Guardians And 3D Maps

On consumer versions of the Quest, Facebook doesn’t allow any third-party software or developers access to the headset’s on-board cameras. The Guardian system on Quest does let players view their surroundings through these cameras and set safe boundaries with this view. As you play in a simulated world and near the edge of the safe space, a blue grid wall shows up to warn you how close you are to the edges of the boundaries you set.

“With the developer kits we were given by Oculus a few months after the show, we discovered that we had access to the guardian settings and that even without first-party support, ‘co-location’ (multiplayer VR within a shared physical space) was not super hard to pull off,” Auxietre wrote in his letter. “We also realized that the tracking was really robust in a large scale environment.”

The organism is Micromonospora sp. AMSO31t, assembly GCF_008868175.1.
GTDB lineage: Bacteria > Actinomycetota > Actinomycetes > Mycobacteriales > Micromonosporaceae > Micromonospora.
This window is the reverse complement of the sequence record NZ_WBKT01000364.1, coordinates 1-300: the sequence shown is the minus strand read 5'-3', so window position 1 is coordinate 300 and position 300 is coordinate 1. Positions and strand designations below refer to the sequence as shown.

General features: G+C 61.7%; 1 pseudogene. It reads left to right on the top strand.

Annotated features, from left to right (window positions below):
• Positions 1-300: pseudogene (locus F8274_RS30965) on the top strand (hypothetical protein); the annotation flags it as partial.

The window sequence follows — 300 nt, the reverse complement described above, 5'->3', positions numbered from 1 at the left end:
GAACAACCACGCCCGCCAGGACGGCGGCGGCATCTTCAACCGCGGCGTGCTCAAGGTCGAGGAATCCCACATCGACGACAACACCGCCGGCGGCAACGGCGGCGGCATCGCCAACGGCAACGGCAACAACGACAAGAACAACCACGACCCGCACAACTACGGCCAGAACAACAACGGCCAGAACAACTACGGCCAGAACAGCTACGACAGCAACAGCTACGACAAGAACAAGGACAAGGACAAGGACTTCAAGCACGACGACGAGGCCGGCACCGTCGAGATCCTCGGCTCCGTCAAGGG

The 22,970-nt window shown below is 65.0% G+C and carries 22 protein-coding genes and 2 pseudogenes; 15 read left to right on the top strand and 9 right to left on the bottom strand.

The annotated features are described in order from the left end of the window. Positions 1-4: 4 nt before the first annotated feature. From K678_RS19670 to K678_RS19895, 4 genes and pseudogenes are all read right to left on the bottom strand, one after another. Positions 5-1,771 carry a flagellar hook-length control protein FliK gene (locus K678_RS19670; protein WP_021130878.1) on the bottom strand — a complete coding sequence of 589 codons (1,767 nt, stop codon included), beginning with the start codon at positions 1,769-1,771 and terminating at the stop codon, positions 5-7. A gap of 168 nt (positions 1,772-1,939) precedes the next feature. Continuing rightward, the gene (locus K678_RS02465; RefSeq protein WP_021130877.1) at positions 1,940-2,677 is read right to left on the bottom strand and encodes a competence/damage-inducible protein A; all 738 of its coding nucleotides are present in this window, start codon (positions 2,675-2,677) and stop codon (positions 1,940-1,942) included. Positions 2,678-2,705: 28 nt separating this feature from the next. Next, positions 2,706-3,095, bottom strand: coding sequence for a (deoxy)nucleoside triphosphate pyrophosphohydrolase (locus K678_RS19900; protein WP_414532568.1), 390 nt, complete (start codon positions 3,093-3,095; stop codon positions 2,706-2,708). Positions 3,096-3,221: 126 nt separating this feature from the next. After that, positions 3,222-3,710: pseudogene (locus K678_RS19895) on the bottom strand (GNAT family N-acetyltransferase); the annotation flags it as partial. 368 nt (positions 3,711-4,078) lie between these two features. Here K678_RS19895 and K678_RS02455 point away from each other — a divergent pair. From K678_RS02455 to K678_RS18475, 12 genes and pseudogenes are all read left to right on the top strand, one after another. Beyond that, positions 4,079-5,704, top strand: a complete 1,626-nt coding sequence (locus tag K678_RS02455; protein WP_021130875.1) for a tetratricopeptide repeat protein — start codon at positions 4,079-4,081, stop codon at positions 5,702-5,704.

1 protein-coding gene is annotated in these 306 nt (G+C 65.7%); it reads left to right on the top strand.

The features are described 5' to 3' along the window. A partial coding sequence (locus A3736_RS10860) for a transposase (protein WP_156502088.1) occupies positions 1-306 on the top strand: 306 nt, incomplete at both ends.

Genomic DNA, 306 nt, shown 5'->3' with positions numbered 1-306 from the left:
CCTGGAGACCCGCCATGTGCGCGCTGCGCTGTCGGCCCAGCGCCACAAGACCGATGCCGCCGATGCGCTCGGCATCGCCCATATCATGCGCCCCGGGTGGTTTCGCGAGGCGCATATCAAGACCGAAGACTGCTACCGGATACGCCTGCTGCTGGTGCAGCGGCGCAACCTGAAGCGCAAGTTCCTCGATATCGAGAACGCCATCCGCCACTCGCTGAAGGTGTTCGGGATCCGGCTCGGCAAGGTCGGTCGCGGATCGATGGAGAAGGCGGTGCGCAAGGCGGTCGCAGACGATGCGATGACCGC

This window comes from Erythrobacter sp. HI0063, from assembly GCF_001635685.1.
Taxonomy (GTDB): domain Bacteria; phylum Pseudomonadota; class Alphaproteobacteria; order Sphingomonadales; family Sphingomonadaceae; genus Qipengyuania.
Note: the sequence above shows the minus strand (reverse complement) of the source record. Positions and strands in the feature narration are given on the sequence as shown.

While The VOID, Dreamscape Immersive and many other location-based startups offer large-scale VR attractions, the vast majority operate using so-called outside-in tracking systems and even require visitors to wear backpacks or markers worn on the wrists or feet. All this extra equipment is costly in terms of both actual hardware and the time it takes to initially set up and fit to visitors. These systems are also prone to occasional bugs and occlusion. If you strap a tracker to your foot, for example, to show the position of legs in VR, the system can break if the tracker falls off. The system can break too if a player blocks the line of sight between another player and the cameras placed outside the tracked space.